I’ll start off with the least impressive things first. The Pope himself has his fingers twiddling in the pot up here. Even after the heresies of Galileo’s telescopic work, the Vatican has erected their own star gazing equipment here at a facility called The Vatican Advanced Technology Telescope. Actually, the Vatican has one of the oldest astronomical programs in the world, based out of the Pope’s summer home in Italy. The VATT telescope has a history of good science and continues to contribute. It’s one of the smaller installations I looked at, but size isn’t everything. They certainly have the most plush living quarters of any site I’ve visited to date.
The telescope of the VATT is actually called the Alice P. Lennon telescope in honor of the principal money contributor. Maybe she was trying to tell them something. Gosh, my irrational biases are showing through. But I do like hearing this: In 1992 here is what the Vatican had to say, officially, about their problems with Galileo:
“From the Galileo case we can draw a lesson which is applicable today in analogous cases which arise in our times and which may arise in the future. … It often happens that, beyond two partial points of view which are in contrast, there exists a wider view of things which embraces both and integrates them.”
(The addresses of the Pope and of Cardinal Poupard are published in L’OSSERVATORE ROMANO, 1 November 1992).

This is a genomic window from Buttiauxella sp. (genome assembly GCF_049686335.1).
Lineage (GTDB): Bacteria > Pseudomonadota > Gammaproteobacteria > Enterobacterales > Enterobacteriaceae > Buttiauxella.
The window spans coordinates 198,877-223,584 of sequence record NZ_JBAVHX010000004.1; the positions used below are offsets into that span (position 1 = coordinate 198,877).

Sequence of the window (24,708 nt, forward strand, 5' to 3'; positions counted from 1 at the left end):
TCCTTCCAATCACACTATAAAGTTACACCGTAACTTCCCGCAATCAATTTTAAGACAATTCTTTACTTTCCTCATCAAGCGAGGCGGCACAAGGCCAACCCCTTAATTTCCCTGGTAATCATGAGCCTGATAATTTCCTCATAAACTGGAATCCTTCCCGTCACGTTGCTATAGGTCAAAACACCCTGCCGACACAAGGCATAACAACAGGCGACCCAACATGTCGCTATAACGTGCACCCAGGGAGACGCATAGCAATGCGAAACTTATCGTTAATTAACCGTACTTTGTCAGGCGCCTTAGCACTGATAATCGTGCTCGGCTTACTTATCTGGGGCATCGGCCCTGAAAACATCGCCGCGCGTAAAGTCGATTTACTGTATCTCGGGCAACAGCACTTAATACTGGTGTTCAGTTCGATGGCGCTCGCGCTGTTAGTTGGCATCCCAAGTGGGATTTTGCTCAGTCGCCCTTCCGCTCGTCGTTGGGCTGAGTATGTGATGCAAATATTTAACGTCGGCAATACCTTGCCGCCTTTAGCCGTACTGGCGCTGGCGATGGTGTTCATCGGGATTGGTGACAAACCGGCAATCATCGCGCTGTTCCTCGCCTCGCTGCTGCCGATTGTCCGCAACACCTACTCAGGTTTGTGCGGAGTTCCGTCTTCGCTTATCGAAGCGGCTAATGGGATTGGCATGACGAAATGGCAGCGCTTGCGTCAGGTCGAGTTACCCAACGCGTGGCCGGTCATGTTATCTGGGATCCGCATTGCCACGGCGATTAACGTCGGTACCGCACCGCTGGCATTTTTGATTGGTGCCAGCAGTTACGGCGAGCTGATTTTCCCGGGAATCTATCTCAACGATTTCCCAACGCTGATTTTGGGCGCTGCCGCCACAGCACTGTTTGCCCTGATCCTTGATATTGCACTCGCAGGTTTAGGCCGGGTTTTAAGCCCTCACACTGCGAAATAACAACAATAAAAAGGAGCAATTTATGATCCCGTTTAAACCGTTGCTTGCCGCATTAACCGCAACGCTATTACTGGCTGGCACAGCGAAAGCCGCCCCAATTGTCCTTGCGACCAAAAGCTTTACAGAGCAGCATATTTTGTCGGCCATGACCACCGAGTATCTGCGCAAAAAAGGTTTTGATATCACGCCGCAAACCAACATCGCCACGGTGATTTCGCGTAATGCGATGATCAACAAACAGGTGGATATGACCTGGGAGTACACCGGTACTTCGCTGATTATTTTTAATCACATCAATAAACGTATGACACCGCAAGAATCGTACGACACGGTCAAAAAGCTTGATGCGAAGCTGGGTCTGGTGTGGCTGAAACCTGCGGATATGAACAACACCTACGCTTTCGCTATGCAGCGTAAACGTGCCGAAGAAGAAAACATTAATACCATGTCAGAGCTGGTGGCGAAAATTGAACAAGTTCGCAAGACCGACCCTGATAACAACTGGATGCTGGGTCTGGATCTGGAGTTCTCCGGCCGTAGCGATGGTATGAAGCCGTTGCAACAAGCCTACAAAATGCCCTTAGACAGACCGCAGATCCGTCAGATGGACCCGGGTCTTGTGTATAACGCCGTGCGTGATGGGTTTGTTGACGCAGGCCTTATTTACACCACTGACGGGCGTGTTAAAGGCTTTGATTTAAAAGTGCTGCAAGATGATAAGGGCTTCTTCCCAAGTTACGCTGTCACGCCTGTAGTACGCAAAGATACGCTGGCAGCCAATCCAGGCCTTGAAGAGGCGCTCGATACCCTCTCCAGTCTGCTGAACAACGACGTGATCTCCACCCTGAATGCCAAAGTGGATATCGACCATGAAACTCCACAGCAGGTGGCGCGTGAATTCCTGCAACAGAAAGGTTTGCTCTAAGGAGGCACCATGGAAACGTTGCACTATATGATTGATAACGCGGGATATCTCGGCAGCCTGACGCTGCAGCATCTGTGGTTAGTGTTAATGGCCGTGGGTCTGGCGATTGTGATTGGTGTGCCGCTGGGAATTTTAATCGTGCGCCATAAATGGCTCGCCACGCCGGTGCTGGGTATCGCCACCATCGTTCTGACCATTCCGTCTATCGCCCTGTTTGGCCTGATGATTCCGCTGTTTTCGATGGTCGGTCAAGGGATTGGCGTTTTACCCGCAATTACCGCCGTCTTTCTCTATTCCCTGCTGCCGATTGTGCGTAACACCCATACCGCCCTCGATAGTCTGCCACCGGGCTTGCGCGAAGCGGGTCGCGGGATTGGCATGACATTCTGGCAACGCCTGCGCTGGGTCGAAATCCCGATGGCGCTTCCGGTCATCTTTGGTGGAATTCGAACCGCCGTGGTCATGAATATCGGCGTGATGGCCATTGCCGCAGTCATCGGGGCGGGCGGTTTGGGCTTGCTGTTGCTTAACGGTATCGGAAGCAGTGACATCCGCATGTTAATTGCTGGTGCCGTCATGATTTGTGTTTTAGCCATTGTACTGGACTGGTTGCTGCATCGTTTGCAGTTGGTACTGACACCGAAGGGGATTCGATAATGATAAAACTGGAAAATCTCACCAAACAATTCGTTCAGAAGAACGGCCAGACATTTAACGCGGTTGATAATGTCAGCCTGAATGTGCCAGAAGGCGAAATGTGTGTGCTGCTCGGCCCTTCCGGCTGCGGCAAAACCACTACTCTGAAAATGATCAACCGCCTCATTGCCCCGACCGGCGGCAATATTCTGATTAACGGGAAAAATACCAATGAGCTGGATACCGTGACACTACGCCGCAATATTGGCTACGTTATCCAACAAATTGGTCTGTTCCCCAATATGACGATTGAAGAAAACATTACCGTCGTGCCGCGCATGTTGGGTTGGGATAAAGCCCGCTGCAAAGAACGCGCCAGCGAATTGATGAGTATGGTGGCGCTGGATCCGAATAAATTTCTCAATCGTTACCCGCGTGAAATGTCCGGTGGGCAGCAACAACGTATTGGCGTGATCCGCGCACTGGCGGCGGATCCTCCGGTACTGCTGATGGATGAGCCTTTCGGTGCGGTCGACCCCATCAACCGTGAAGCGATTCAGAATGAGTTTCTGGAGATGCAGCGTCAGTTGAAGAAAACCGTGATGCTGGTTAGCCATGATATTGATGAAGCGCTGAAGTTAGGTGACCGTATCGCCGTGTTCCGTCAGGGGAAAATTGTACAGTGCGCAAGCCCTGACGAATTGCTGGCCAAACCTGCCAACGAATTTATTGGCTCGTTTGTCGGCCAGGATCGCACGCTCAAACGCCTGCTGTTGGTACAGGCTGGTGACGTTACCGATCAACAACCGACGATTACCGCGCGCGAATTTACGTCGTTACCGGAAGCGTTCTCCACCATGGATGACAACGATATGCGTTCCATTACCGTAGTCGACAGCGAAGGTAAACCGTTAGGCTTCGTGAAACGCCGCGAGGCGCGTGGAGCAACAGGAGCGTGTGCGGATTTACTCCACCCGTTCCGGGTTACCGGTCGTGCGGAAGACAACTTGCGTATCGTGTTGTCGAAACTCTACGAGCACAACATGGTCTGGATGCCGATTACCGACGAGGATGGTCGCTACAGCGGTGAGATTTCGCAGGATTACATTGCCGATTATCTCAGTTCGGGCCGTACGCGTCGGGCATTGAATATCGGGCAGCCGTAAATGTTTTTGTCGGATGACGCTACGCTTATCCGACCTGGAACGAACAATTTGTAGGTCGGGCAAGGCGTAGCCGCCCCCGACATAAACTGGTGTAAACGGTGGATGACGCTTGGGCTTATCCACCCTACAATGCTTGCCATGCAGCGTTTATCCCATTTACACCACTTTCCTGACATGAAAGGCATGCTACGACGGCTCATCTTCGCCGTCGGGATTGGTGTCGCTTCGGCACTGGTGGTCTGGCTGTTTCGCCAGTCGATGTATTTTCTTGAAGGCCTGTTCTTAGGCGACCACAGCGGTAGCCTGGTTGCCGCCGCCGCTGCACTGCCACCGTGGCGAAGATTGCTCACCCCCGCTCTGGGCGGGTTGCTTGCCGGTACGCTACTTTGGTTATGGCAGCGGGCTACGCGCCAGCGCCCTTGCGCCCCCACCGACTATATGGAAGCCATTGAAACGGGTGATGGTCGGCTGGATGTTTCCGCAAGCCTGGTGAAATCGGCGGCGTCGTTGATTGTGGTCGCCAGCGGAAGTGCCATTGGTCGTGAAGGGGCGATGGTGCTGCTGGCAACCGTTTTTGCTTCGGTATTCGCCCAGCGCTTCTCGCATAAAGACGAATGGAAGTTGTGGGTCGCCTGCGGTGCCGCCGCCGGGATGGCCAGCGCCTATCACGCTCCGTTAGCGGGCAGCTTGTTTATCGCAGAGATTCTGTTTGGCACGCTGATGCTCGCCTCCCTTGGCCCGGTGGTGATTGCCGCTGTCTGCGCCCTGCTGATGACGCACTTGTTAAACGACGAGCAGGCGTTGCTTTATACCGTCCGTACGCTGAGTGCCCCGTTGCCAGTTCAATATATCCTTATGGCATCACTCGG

I like that. I wish they could come to the same conclusions with contraception and homosexuality. Maybe in a few hundred years. Their workshop is comfortably messy at the VATT, though, which is reassuring.
Now to some fun. The MGIO also hosts the Heinrich Herz Submillimeter Telescope which is actually a radio astronomy dish. But not just any radio dish. It’s incredibly accurate, with its dish surface unable to deviate more than 15 microns. Submillimeter astronomy is fairly new, and very difficult.
When we look at stars, we normally see visible light. But as we know, this is a very small portion of the electromagnetic spectrum. Radio telescopes deal with wavelengths that are longer. This gives radio telescopes the unique ability to “see through” obstacles in space, such as interstellar gas clouds. Radio telescopes can also see gas clouds that would normally be invisible to us, unless a star were nearby to light the cloud.